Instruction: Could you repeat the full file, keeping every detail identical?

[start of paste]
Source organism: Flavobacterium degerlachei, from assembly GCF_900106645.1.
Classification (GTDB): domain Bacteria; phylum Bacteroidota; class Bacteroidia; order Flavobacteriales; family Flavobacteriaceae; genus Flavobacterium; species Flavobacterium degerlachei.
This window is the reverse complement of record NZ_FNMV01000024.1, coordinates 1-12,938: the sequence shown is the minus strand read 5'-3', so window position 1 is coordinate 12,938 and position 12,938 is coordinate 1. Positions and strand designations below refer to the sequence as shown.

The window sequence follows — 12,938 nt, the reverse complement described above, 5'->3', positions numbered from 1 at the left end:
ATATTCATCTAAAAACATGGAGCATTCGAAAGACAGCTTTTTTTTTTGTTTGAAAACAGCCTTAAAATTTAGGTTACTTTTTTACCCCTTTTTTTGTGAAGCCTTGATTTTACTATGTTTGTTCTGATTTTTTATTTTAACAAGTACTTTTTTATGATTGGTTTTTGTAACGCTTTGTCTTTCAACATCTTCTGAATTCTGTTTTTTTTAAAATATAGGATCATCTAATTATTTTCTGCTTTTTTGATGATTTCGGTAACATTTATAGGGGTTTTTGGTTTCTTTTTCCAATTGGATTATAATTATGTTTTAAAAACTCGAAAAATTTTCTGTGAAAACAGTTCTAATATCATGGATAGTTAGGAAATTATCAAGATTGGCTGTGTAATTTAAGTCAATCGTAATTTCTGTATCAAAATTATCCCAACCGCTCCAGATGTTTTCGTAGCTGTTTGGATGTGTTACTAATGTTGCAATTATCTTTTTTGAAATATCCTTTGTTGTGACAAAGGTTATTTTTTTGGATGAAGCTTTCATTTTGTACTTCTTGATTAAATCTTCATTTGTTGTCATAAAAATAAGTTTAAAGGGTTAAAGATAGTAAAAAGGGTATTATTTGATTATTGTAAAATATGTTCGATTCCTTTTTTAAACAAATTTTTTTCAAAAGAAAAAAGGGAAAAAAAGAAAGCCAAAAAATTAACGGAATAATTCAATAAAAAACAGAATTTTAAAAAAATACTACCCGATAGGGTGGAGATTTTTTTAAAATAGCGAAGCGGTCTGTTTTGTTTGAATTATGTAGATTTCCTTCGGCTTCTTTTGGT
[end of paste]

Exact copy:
Source organism: Flavobacterium degerlachei, from assembly GCF_900106645.1.
Classification (GTDB): domain Bacteria; phylum Bacteroidota; class Bacteroidia; order Flavobacteriales; family Flavobacteriaceae; genus Flavobacterium; species Flavobacterium degerlachei.
This window is the reverse complement of record NZ_FNMV01000024.1, coordinates 1-12,938: the sequence shown is the minus strand read 5'-3', so window position 1 is coordinate 12,938 and position 12,938 is coordinate 1. Positions and strand designations below refer to the sequence as shown.

The window sequence follows — 12,938 nt, the reverse complement described above, 5'->3', positions numbered from 1 at the left end:
ATATTCATCTAAAAACATGGAGCATTCGAAAGACAGCTTTTTTTTTTGTTTGAAAACAGCCTTAAAATTTAGGTTACTTTTTTACCCCTTTTTTTGTGAAGCCTTGATTTTACTATGTTTGTTCTGATTTTTTATTTTAACAAGTACTTTTTTATGATTGGTTTTTGTAACGCTTTGTCTTTCAACATCTTCTGAATTCTGTTTTTTTTAAAATATAGGATCATCTAATTATTTTCTGCTTTTTTGATGATTTCGGTAACATTTATAGGGGTTTTTGGTTTCTTTTTCCAATTGGATTATAATTATGTTTTAAAAACTCGAAAAATTTTCTGTGAAAACAGTTCTAATATCATGGATAGTTAGGAAATTATCAAGATTGGCTGTGTAATTTAAGTCAATCGTAATTTCTGTATCAAAATTATCCCAACCGCTCCAGATGTTTTCGTAGCTGTTTGGATGTGTTACTAATGTTGCAATTATCTTTTTTGAAATATCCTTTGTTGTGACAAAGGTTATTTTTTTGGATGAAGCTTTCATTTTGTACTTCTTGATTAAATCTTCATTTGTTGTCATAAAAATAAGTTTAAAGGGTTAAAGATAGTAAAAAGGGTATTATTTGATTATTGTAAAATATGTTCGATTCCTTTTTTAAACAAATTTTTTTCAAAAGAAAAAAGGGAAAAAAAGAAAGCCAAAAAATTAACGGAATAATTCAATAAAAAACAGAATTTTAAAAAAATACTACCCGATAGGGTGGAGATTTTTTTAAAATAGCGAAGCGGTCTGTTTTGTTTGAATTATGTAGATTTCCTTCGGCTTCTTTTGGT